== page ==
New book aims to settle age-old question: Does spag bol exist?

The pasta-and-meat-sauce combination of spaghetti bolognese is a symbol of Italian cooking around the world, yet many Italians will be quick to tell you there's no such thing. Tourists ordering the dish are likely to be met with confusion, or even a stern telling-off.

New book aims to settle age-old question: Does spag bol exist?
Where do you stand in the Great Pasta Debate? Photo: Elsie Hui/Flickr

“Spaghetti bolognese doesn't exist,” the waiter will likely inform you. “What you're looking for is tagliatelle al ragu.”

'Bolognese' might get its name from the northern city of Bologna, but not only do foreigners usually put it with the 'wrong' kind of pasta (unlike spaghetti, tagliatelle is flat, perfect for picking up chunks of meat), Italians often criticize foreign recipes for bolognese sauce, arguing that the traditional ragu must be cooked a certain way, usually for many hours or even days.

But is that strictly correct? Professional marketer and proud Bologna citizen Piero Valdiserra aims to put the question to bed once and for all with his new book, Spaghetti alla Bolognese: L'altra faccia del tipico (Spaghetti bolognese: The other side of tradition).

It's the first ever to be devoted to the dish and is likely to stir up strong feelings. Valdiserra proposes that rather than shunning spaghetti bolognese, Italians need to accept and even embrace its place in the country's culinary tradition. 

He tells The Local that he was inspired to pen the book by the sheer volume of material which had been written on the subject but never presented in a cohesive way. 

“The question always elicits strong debate, whether in personal meetings, dinners, in press or on social media,” Valdiserra explained.

He also has a personal connection to the dish. “Ragu or Bolognese sauce has always been important to me. My earliest, strongest and most emotional memories are all of Bolognese sauce, made by my mum, my grandma, and my aunts. In my house – as in many Bolognese homes – ragu is always being prepared and eaten.”

According to the ragu enthusiast, there are four widespread myths about spag bol: that it doesn't exist, that it is 'bad', that it is made with tuna, and that it dates back to World War II. The book debunks each of these urban legends through a comprehensive study of the history and development of the dish, which was first attested as far back as the 16th century.

READ MORE: Why you won't find spaghetti bolognese in Italy

This research led him to a conclusion that's bound to shock food purists: “Spaghetti bolognese actually represents, in every way, a typical product of Bolognese cuisine,” Valdiserra says.

He argues that, if good quality ingredients are used, the dish need not be a disgrace to Italy's culinary tradition and is actually extremely Italian fare, despite being somehow 'unique'. 

Piero Valdiserra. Photo: Private

“Like language, cuisine is a great social institution which does not stand still but changes constantly over time, thanks to the collaboration of many people,” the expert said. “Culinary tradition is simply the accumulation of many small innovations, which are never finished.”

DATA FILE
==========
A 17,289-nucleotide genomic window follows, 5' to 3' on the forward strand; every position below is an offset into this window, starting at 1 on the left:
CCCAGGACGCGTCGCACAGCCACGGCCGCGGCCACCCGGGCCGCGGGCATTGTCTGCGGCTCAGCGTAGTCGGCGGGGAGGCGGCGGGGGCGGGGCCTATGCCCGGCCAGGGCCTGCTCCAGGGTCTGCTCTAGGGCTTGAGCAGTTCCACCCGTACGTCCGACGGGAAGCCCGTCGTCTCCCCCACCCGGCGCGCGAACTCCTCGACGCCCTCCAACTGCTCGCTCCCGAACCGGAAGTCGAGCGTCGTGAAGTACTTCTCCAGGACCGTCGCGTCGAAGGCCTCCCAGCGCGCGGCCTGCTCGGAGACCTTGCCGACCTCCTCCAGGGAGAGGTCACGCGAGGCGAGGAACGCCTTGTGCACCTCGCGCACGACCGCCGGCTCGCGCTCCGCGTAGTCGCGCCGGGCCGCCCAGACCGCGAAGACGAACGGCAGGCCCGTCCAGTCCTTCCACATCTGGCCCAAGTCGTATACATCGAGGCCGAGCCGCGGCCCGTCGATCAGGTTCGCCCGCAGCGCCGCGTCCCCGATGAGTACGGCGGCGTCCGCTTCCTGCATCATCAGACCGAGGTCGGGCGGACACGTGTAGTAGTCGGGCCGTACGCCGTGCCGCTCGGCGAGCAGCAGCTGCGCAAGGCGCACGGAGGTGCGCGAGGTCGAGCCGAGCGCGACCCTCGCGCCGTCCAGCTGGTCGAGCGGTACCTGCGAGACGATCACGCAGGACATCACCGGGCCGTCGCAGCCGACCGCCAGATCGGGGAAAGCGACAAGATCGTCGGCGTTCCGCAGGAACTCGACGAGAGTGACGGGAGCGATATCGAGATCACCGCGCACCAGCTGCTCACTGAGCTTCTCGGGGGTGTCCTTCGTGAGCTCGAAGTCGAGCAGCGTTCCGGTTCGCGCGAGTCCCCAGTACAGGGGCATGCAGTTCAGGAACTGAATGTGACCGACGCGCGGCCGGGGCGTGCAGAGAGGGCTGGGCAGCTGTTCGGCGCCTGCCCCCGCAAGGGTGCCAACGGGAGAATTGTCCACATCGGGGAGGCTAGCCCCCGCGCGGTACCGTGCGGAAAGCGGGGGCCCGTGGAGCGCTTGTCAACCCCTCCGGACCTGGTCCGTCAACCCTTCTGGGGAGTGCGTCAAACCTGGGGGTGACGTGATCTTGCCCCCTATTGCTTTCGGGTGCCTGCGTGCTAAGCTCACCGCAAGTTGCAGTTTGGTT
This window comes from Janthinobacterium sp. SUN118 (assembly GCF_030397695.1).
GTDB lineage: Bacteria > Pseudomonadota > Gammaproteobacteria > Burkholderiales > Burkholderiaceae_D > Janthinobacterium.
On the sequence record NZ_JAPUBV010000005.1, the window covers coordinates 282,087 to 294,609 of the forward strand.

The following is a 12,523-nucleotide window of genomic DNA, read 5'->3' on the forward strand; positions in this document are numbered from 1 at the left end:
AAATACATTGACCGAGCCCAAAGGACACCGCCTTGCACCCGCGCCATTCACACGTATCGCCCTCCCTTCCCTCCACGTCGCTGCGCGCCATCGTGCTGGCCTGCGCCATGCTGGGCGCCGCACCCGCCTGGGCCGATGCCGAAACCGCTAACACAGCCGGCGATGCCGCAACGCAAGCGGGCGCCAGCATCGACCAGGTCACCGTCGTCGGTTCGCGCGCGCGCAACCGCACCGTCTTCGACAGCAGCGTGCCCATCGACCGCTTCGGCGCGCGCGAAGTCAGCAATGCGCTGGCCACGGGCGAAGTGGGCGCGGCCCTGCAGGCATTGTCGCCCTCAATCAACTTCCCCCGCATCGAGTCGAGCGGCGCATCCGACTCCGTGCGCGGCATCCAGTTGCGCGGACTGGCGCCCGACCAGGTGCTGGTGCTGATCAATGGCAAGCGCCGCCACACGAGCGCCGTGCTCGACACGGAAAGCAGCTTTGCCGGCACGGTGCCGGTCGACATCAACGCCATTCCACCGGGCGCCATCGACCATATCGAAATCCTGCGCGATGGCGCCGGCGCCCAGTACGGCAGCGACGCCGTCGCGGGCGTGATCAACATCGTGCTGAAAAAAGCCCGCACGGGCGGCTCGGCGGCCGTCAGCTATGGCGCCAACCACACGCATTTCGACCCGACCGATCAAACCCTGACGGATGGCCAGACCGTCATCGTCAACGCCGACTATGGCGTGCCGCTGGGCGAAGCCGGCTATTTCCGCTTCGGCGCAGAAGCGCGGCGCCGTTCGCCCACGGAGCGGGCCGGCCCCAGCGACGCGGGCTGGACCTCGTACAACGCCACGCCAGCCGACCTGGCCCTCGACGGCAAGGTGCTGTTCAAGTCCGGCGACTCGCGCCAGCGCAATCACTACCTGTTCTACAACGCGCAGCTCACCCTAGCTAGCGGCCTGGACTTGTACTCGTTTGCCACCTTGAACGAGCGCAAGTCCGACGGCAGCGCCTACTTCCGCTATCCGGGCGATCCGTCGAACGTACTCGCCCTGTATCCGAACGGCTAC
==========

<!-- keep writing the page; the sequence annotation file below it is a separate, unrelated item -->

So, spaghetti bolognese's reputation as a perversion of Italian food is undeserved.

The expert hopes that the publication will appeal to anyone with an interest in Italy's culinary tradition, but it also has a more specific purpose. 

“It is also aimed at Bolognese institutions, including public bodies, the tourist office and chamber of commerce” he says, and he hopes his defence of spag bol might persuade his native city to take advantage of the Bolognese 'brand' and stop turning their noses up at the twist on their regional dish.

Valdiserra has wide experience in marketing, and believes that the city is missing a trick by distancing itself from the recipe when it could be embracing it, and using it as a vehicle for promoting Bologna and its food.

He's got firm words for anyone who denies the existence of the controversial sauce: “Those who seek to ‘stop’ the evolution of food by fixing it in rigid recipes, fail to understand the deeper spirit of food itself. Cuisine – particularly that of Italy – is life, and like life, it moves, evolves constantly.”

The book also includes a section devoted to poetry inspired by Spaghetti Bolognese (yes, really) and a look at the recipe of ‘classic bolognese’.

So what has the reaction been like in a country staunchly protective of its cooking traditions?

“Initial reactions have been diverse,” says Valdiserra. “The ‘innovators’ have reacted with enthusiasm to the pragmatic approach and openness to the world, while traditionalists are sceptical or critical, if not openly hostile.”

Indeed, foreign 'corruption' of Italian meals frequently makes headlines and has provoked many a social media storm. During the summer, Bologna's airport felt compelled to send a tweet to the low-cost airline, Ryanair, telling them to stop referring to 'spaghetti Bolognese' when promoting flights to the city.

And a New York Times recipe for White Bolognese – using a mushroom-based sauce with no tomatoes – got plenty of Italians in a simmer just a few weeks later.



READ MORE: Why you won't find spaghetti bolognese in Italy


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How to avoid huge ‘roaming’ phone bills while visiting Italy

If you're visiting Italy from outside the EU you risk running up a huge phone bill in roaming charges - but there are ways to keep your internet access while avoiding being hit by extra charges.

How to avoid huge ‘roaming’ phone bills while visiting Italy

Travelling without access to the internet is almost impossible these days. We use our phones for mapping applications, contacting the Airbnb, even scanning the QR code for the restaurant menu.

If you’re lucky enough to have a phone registered in an EU country then you don’t need to worry, thanks to the EU’s cap on charges for people travelling, but people visiting from non-EU countries – which of course now includes the UK – need to be careful with their phone use abroad.

First things first, if you are looking to avoid roaming charges, be sure to go into your settings and turn off “data roaming.” Do it right before your plane lands or your train arrives – you don’t want to risk the phone company in your home country starting the clock on ‘one day of roaming fees’ without knowing it.